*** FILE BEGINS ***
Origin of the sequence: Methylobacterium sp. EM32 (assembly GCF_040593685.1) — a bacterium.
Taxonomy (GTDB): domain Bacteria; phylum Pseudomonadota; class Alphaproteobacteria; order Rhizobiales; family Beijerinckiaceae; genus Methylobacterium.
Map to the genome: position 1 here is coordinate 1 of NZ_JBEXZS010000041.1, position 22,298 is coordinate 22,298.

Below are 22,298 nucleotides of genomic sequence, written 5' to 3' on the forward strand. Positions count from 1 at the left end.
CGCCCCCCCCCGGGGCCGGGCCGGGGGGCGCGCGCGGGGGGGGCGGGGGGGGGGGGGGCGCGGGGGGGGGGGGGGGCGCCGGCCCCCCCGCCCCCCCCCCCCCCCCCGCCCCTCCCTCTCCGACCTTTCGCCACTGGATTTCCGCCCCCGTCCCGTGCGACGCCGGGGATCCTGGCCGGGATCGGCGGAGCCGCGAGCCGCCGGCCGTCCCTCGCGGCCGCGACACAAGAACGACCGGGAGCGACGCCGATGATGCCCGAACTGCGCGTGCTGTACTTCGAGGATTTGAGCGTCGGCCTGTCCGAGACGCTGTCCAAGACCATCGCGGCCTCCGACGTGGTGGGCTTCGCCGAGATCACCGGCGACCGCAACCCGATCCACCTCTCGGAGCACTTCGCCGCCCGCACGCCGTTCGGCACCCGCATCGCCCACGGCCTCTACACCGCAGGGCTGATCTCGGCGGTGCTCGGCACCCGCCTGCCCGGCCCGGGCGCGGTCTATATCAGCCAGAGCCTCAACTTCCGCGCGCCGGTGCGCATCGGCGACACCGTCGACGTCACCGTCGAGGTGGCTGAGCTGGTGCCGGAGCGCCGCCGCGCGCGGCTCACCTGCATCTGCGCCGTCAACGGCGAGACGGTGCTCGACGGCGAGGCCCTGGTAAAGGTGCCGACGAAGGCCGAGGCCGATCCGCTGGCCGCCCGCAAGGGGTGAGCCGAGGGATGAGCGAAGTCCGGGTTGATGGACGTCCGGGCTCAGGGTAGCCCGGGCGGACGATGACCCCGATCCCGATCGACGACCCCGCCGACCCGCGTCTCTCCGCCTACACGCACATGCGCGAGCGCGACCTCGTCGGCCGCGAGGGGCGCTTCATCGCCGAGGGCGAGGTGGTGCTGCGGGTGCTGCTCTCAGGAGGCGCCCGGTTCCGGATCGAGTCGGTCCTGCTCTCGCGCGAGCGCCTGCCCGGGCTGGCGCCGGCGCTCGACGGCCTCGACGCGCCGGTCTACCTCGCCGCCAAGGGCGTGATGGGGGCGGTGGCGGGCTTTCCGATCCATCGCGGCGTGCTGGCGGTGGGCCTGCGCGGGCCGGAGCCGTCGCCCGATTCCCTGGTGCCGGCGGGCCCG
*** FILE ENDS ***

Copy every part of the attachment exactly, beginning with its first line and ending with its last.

Origin of the sequence: Methylobacterium sp. EM32 (assembly GCF_040593685.1) — a bacterium.
Taxonomy (GTDB): domain Bacteria; phylum Pseudomonadota; class Alphaproteobacteria; order Rhizobiales; family Beijerinckiaceae; genus Methylobacterium.
Map to the genome: position 1 here is coordinate 1 of NZ_JBEXZS010000041.1, position 22,298 is coordinate 22,298.

Below are 22,298 nucleotides of genomic sequence, written 5' to 3' on the forward strand. Positions count from 1 at the left end.
CGCCCCCCCCCGGGGCCGGGCCGGGGGGCGCGCGCGGGGGGGGCGGGGGGGGGGGGGGCGCGGGGGGGGGGGGGGGCGCCGGCCCCCCCGCCCCCCCCCCCCCCCCCGCCCCTCCCTCTCCGACCTTTCGCCACTGGATTTCCGCCCCCGTCCCGTGCGACGCCGGGGATCCTGGCCGGGATCGGCGGAGCCGCGAGCCGCCGGCCGTCCCTCGCGGCCGCGACACAAGAACGACCGGGAGCGACGCCGATGATGCCCGAACTGCGCGTGCTGTACTTCGAGGATTTGAGCGTCGGCCTGTCCGAGACGCTGTCCAAGACCATCGCGGCCTCCGACGTGGTGGGCTTCGCCGAGATCACCGGCGACCGCAACCCGATCCACCTCTCGGAGCACTTCGCCGCCCGCACGCCGTTCGGCACCCGCATCGCCCACGGCCTCTACACCGCAGGGCTGATCTCGGCGGTGCTCGGCACCCGCCTGCCCGGCCCGGGCGCGGTCTATATCAGCCAGAGCCTCAACTTCCGCGCGCCGGTGCGCATCGGCGACACCGTCGACGTCACCGTCGAGGTGGCTGAGCTGGTGCCGGAGCGCCGCCGCGCGCGGCTCACCTGCATCTGCGCCGTCAACGGCGAGACGGTGCTCGACGGCGAGGCCCTGGTAAAGGTGCCGACGAAGGCCGAGGCCGATCCGCTGGCCGCCCGCAAGGGGTGAGCCGAGGGATGAGCGAAGTCCGGGTTGATGGACGTCCGGGCTCAGGGTAGCCCGGGCGGACGATGACCCCGATCCCGATCGACGACCCCGCCGACCCGCGTCTCTCCGCCTACACGCACATGCGCGAGCGCGACCTCGTCGGCCGCGAGGGGCGCTTCATCGCCGAGGGCGAGGTGGTGCTGCGGGTGCTGCTCTCAGGAGGCGCCCGGTTCCGGATCGAGTCGGTCCTGCTCTCGCGCGAGCGCCTGCCCGGGCTGGCGCCGGCGCTCGACGGCCTCGACGCGCCGGTCTACCTCGCCGCCAAGGGCGTGATGGGGGCGGTGGCGGGCTTTCCGATCCATCGCGGCGTGCTGGCGGTGGGCCTGCGCGGGCCGGAGCCGTCGCCCGATTCCCTGGTGCCGGCGGGCCCG